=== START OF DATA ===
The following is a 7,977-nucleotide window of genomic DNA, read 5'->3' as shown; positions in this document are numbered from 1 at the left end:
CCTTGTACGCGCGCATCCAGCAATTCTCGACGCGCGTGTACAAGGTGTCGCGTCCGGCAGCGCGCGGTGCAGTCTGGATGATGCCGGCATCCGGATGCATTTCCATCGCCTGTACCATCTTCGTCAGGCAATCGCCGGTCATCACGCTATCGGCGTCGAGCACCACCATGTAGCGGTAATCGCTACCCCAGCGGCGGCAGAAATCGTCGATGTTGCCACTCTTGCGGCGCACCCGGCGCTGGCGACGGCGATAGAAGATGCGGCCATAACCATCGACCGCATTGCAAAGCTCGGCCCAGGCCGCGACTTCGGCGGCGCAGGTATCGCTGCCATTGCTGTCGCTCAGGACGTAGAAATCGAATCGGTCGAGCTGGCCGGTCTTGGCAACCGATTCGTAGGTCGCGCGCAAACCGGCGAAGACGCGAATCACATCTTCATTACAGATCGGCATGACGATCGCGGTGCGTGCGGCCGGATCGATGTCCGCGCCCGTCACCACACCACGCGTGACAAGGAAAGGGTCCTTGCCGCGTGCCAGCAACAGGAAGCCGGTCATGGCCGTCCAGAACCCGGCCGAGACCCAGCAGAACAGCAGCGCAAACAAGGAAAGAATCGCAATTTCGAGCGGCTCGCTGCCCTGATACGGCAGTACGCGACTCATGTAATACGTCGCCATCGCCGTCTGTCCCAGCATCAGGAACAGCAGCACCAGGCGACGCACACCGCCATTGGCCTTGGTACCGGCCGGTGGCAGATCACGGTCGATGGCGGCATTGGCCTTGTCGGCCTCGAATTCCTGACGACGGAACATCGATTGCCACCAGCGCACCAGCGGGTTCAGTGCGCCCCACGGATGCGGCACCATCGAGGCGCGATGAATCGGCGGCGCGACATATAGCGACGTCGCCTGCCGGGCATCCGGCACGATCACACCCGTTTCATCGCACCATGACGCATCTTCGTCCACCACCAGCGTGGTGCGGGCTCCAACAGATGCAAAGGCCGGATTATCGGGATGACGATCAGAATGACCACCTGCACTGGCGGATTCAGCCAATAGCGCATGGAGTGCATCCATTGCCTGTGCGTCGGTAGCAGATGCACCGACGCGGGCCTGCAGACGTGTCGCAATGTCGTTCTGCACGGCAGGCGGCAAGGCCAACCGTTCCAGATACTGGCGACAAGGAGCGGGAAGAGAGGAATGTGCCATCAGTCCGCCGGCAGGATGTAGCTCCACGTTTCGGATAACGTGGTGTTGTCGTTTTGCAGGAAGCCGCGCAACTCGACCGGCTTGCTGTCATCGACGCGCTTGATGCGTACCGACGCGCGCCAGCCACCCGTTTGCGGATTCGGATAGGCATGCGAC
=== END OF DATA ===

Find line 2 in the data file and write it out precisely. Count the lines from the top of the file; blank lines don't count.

CCTTGTACGCGCGCATCCAGCAATTCTCGACGCGCGTGTACAAGGTGTCGCGTCCGGCAGCGCGCGGTGCAGTCTGGATGATGCCGGCATCCGGATGCATTTCCATCGCCTGTACCATCTTCGTCAGGCAATCGCCGGTCATCACGCTATCGGCGTCGAGCACCACCATGTAGCGGTAATCGCTACCCCAGCGGCGGCAGAAATCGTCGATGTTGCCACTCTTGCGGCGCACCCGGCGCTGGCGACGGCGATAGAAGATGCGGCCATAACCATCGACCGCATTGCAAAGCTCGGCCCAGGCCGCGACTTCGGCGGCGCAGGTATCGCTGCCATTGCTGTCGCTCAGGACGTAGAAATCGAATCGGTCGAGCTGGCCGGTCTTGGCAACCGATTCGTAGGTCGCGCGCAAACCGGCGAAGACGCGAATCACATCTTCATTACAGATCGGCATGACGATCGCGGTGCGTGCGGCCGGATCGATGTCCGCGCCCGTCACCACACCACGCGTGACAAGGAAAGGGTCCTTGCCGCGTGCCAGCAACAGGAAGCCGGTCATGGCCGTCCAGAACCCGGCCGAGACCCAGCAGAACAGCAGCGCAAACAAGGAAAGAATCGCAATTTCGAGCGGCTCGCTGCCCTGATACGGCAGTACGCGACTCATGTAATACGTCGCCATCGCCGTCTGTCCCAGCATCAGGAACAGCAGCACCAGGCGACGCACACCGCCATTGGCCTTGGTACCGGCCGGTGGCAGATCACGGTCGATGGCGGCATTGGCCTTGTCGGCCTCGAATTCCTGACGACGGAACATCGATTGCCACCAGCGCACCAGCGGGTTCAGTGCGCCCCACGGATGCGGCACCATCGAGGCGCGATGAATCGGCGGCGCGACATATAGCGACGTCGCCTGCCGGGCATCCGGCACGATCACACCCGTTTCATCGCACCATGACGCATCTTCGTCCACCACCAGCGTGGTGCGGGCTCCAACAGATGCAAAGGCCGGATTATCGGGATGACGATCAGAATGACCACCTGCACTGGCGGATTCAGCCAATAGCGCATGGAGTGCATCCATTGCCTGTGCGTCGGTAGCAGATGCACCGACGCGGGCCTGCAGACGTGTCGCAATGTCGTTCTGCACGGCAGGCGGCAAGGCCAACCGTTCCAGATACTGGCGACAAGGAGCGGGAAGAGAGGAATGTGCCATCAGTCCGCCGGCAGGATGTAGCTCCACGTTTCGGATAACGTGGTGTTGTCGTTTTGCAGGAAGCCGCGCAACTCGACCGGCTTGCTGTCATCGACGCGCTTGATGCGTACCGACGCGCGCCAGCCACCCGTTTGCGGATTCGGATAGGCATGCGAC